Early in January 1983, I finished the last interviews that I had planned for my dissertation project, which had kept me busy for the previous six months. My dissertation eventually was entitled—Labor Relations, Technological and Structural Changes in U.S. Beef Packing and Retailing (1985)—but at that point I just returned from driving all over the the mid-west and as far west as Colorado visiting companies and their union representatives. At the time, cattle slaughtering plants all over the Eastern Corn Belt were being shut down, usually after a lengthy strike, due to competition from integrated cattle slaughtering and beef processing plants on the high plains, especially Nebraska, Kansas, and Texas. Managers and union officials were eager to tell the story of their plant; how they had worked there for their entire career; and how the plants were now being shut down and being sold for scrap. The integrated plants kept humming along, located next to enormous cattle feedlots with tens of thousands of head of cattle and employing immigrant workers from far away places, who lived in trailer parks, spoke no English, and were members of union from outside the meat packing industry.

My interviews were both fascinating and deeply disturbing, as I had a front row seat observing the merger of two industries—cattle slaughter and beef processing—creating enormous, new efficiencies in production and eliminating large numbers of highly paid, blue-collar union jobs. And having returned from my adventure in technological change, I found my own funding cut off before I was able to even write down my experiences.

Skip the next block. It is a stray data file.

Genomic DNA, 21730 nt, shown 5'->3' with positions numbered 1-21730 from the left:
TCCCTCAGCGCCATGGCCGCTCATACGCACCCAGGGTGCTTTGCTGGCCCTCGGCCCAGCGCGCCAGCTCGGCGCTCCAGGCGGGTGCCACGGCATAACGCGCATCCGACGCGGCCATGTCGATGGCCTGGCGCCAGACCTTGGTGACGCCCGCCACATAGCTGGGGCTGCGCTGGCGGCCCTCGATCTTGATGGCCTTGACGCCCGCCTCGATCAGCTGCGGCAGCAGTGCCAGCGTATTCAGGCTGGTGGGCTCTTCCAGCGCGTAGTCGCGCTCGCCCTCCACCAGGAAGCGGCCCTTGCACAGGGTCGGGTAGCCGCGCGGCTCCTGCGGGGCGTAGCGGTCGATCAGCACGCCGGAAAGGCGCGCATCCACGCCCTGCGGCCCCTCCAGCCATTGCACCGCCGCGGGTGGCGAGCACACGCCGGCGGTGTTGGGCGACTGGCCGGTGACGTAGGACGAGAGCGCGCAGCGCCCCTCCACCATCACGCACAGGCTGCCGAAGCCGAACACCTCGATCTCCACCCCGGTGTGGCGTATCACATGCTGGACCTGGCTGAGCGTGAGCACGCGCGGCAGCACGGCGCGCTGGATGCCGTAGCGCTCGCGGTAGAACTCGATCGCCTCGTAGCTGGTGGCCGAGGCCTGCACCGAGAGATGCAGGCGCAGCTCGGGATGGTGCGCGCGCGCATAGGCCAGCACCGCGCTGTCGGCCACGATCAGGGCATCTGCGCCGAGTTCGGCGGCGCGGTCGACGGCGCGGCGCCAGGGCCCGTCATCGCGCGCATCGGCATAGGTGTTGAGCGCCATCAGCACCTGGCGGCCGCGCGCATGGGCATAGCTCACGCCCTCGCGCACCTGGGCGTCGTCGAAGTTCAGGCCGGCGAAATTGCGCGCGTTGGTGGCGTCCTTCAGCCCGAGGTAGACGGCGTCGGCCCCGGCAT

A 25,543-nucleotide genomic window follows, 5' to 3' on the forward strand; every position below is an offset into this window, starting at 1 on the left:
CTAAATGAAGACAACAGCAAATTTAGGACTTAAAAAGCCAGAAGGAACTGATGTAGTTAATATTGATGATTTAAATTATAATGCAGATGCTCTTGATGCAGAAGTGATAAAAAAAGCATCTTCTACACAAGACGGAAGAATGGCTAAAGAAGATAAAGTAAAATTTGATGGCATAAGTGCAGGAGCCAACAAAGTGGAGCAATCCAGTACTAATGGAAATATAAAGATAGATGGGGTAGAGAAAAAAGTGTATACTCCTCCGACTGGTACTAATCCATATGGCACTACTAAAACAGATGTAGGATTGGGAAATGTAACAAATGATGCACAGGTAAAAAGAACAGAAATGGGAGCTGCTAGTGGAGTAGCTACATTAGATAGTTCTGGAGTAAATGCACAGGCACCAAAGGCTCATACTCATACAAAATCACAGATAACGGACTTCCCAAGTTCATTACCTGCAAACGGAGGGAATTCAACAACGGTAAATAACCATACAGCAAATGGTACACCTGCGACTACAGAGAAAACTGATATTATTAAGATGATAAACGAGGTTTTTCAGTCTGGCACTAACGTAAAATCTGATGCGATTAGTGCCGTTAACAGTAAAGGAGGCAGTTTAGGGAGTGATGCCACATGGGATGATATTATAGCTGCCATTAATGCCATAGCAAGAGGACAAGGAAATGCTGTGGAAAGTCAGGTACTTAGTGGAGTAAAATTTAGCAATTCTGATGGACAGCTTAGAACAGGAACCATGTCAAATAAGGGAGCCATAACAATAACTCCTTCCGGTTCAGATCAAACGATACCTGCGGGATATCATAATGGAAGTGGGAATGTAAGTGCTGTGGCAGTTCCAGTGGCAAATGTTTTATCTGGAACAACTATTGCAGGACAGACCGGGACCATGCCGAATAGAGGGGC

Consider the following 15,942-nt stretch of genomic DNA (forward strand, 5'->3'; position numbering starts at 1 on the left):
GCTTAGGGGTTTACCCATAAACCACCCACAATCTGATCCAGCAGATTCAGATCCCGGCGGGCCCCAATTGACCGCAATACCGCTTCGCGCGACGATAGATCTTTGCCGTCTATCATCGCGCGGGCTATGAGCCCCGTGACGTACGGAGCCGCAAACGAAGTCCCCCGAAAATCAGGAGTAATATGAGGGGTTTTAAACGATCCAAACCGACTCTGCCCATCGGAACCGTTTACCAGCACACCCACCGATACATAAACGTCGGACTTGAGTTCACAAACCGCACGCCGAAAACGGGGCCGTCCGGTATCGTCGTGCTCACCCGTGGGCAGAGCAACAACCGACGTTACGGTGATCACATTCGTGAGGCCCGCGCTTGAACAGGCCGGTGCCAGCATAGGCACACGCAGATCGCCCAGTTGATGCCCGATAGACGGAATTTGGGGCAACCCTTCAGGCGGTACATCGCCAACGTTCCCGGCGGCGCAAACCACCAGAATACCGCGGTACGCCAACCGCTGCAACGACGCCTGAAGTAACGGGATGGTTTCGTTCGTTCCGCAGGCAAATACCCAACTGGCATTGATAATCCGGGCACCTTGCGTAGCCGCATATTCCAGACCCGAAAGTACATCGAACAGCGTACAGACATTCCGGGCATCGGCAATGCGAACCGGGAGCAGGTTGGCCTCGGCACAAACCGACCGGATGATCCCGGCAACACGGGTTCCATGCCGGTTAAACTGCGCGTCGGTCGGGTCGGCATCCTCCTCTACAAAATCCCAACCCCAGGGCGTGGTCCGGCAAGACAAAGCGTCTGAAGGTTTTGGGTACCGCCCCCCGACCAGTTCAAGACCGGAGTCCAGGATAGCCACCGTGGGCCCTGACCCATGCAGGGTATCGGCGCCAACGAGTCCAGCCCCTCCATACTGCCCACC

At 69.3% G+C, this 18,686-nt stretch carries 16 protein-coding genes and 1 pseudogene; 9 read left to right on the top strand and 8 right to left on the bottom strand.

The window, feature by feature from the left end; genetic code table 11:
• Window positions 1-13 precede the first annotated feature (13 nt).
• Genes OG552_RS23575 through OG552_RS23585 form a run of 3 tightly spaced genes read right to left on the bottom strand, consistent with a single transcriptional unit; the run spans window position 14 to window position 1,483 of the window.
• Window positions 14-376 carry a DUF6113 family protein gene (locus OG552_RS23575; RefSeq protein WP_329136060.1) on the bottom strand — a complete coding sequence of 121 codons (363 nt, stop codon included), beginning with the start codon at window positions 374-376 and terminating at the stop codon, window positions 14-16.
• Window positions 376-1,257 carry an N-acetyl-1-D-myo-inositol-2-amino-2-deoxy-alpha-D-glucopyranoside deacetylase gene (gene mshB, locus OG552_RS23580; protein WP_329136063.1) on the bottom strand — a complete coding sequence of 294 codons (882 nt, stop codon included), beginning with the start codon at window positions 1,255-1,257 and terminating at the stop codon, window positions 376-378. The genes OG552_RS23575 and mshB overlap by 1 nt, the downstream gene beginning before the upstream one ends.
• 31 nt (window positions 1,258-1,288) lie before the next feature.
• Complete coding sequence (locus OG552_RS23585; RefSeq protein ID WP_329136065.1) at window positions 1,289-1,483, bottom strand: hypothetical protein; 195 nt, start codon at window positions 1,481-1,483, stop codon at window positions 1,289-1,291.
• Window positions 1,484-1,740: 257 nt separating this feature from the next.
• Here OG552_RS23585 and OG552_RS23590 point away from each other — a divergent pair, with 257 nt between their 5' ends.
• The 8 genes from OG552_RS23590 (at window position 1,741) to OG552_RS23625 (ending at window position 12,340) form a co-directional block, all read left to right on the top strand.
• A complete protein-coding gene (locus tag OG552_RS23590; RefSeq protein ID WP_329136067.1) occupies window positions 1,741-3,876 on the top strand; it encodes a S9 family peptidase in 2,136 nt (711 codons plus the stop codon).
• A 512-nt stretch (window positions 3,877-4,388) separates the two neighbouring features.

Classmates a year or two ahead of me interviewed for teaching positions, started work, and finished their dissertation projects while working on their new jobs. In my case, I interviewed successfully with the University of Hawaii, who found my master’s research on Puerto Rican agriculture directly pertinent to their own agricultural research. When push came to shove, however, a friend of mine with no such experience was offered the position because he was presumably closer to finishing his dissertation.[1] Worse, a year later when I reached the same point, cutbacks in funding announced by the Reagan Administration led the land grant universities to curtail their hiring altogether. Much of the research previously done in the universities was federally funded through cooperative agreements that were cut and never again funded, leading the field of agricultural economics into a long term decline.